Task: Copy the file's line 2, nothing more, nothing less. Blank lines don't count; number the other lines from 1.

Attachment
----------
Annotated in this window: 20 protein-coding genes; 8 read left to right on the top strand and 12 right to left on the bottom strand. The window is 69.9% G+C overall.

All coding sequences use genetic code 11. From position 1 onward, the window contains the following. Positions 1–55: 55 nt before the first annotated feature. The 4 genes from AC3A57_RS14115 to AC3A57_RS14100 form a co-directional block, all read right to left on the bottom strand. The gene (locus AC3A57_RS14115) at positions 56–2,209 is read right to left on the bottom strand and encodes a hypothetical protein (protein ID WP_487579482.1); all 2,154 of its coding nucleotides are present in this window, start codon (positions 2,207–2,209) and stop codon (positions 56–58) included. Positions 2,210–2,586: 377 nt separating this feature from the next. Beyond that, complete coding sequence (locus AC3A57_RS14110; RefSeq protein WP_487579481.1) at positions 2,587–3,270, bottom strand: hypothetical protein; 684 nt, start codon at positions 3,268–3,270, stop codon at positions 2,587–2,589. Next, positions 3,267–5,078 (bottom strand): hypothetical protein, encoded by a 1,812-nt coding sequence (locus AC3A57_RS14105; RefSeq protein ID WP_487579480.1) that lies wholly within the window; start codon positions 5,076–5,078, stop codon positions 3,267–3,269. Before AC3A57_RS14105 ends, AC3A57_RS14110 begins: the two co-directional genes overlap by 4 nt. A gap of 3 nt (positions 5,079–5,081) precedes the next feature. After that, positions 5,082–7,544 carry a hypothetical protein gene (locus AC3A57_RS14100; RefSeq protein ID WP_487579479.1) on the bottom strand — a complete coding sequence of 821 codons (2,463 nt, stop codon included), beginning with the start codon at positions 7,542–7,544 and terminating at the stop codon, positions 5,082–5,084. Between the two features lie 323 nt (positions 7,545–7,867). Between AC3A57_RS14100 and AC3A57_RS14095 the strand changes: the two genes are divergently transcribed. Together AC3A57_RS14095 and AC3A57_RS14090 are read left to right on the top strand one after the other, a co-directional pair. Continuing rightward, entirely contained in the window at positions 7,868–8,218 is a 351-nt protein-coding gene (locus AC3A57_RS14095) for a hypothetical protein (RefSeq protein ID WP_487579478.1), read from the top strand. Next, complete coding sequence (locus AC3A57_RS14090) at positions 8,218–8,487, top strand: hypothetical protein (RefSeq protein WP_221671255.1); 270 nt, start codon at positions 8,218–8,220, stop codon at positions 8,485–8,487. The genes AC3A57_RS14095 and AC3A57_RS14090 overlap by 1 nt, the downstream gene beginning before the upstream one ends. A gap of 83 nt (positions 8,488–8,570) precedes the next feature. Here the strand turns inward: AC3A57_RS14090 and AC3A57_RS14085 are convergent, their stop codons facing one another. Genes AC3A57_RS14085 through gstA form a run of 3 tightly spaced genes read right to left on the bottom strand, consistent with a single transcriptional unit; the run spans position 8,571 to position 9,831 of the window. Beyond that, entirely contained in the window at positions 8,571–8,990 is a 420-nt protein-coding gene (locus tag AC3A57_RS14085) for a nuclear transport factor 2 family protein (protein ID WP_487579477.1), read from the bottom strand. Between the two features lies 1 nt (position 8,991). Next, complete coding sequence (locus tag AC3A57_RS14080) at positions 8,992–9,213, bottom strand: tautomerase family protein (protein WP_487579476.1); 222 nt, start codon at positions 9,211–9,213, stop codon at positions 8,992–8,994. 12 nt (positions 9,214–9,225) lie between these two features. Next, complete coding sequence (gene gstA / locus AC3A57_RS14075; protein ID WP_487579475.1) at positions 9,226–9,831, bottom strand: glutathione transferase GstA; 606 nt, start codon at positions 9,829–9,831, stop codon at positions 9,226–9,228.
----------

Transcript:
All coding sequences use genetic code 11. From position 1 onward, the window contains the following. Positions 1–55: 55 nt before the first annotated feature. The 4 genes from AC3A57_RS14115 to AC3A57_RS14100 form a co-directional block, all read right to left on the bottom strand. The gene (locus AC3A57_RS14115) at positions 56–2,209 is read right to left on the bottom strand and encodes a hypothetical protein (protein ID WP_487579482.1); all 2,154 of its coding nucleotides are present in this window, start codon (positions 2,207–2,209) and stop codon (positions 56–58) included. Positions 2,210–2,586: 377 nt separating this feature from the next. Beyond that, complete coding sequence (locus AC3A57_RS14110; RefSeq protein WP_487579481.1) at positions 2,587–3,270, bottom strand: hypothetical protein; 684 nt, start codon at positions 3,268–3,270, stop codon at positions 2,587–2,589. Next, positions 3,267–5,078 (bottom strand): hypothetical protein, encoded by a 1,812-nt coding sequence (locus AC3A57_RS14105; RefSeq protein ID WP_487579480.1) that lies wholly within the window; start codon positions 5,076–5,078, stop codon positions 3,267–3,269. Before AC3A57_RS14105 ends, AC3A57_RS14110 begins: the two co-directional genes overlap by 4 nt. A gap of 3 nt (positions 5,079–5,081) precedes the next feature. After that, positions 5,082–7,544 carry a hypothetical protein gene (locus AC3A57_RS14100; RefSeq protein ID WP_487579479.1) on the bottom strand — a complete coding sequence of 821 codons (2,463 nt, stop codon included), beginning with the start codon at positions 7,542–7,544 and terminating at the stop codon, positions 5,082–5,084. Between the two features lie 323 nt (positions 7,545–7,867). Between AC3A57_RS14100 and AC3A57_RS14095 the strand changes: the two genes are divergently transcribed. Together AC3A57_RS14095 and AC3A57_RS14090 are read left to right on the top strand one after the other, a co-directional pair. Continuing rightward, entirely contained in the window at positions 7,868–8,218 is a 351-nt protein-coding gene (locus AC3A57_RS14095) for a hypothetical protein (RefSeq protein ID WP_487579478.1), read from the top strand. Next, complete coding sequence (locus AC3A57_RS14090) at positions 8,218–8,487, top strand: hypothetical protein (RefSeq protein WP_221671255.1); 270 nt, start codon at positions 8,218–8,220, stop codon at positions 8,485–8,487. The genes AC3A57_RS14095 and AC3A57_RS14090 overlap by 1 nt, the downstream gene beginning before the upstream one ends. A gap of 83 nt (positions 8,488–8,570) precedes the next feature. Here the strand turns inward: AC3A57_RS14090 and AC3A57_RS14085 are convergent, their stop codons facing one another. Genes AC3A57_RS14085 through gstA form a run of 3 tightly spaced genes read right to left on the bottom strand, consistent with a single transcriptional unit; the run spans position 8,571 to position 9,831 of the window. Beyond that, entirely contained in the window at positions 8,571–8,990 is a 420-nt protein-coding gene (locus tag AC3A57_RS14085) for a nuclear transport factor 2 family protein (protein ID WP_487579477.1), read from the bottom strand. Between the two features lies 1 nt (position 8,991). Next, complete coding sequence (locus tag AC3A57_RS14080) at positions 8,992–9,213, bottom strand: tautomerase family protein (protein WP_487579476.1); 222 nt, start codon at positions 9,211–9,213, stop codon at positions 8,992–8,994. 12 nt (positions 9,214–9,225) lie between these two features. Next, complete coding sequence (gene gstA / locus AC3A57_RS14075; protein ID WP_487579475.1) at positions 9,226–9,831, bottom strand: glutathione transferase GstA; 606 nt, start codon at positions 9,829–9,831, stop codon at positions 9,226–9,228.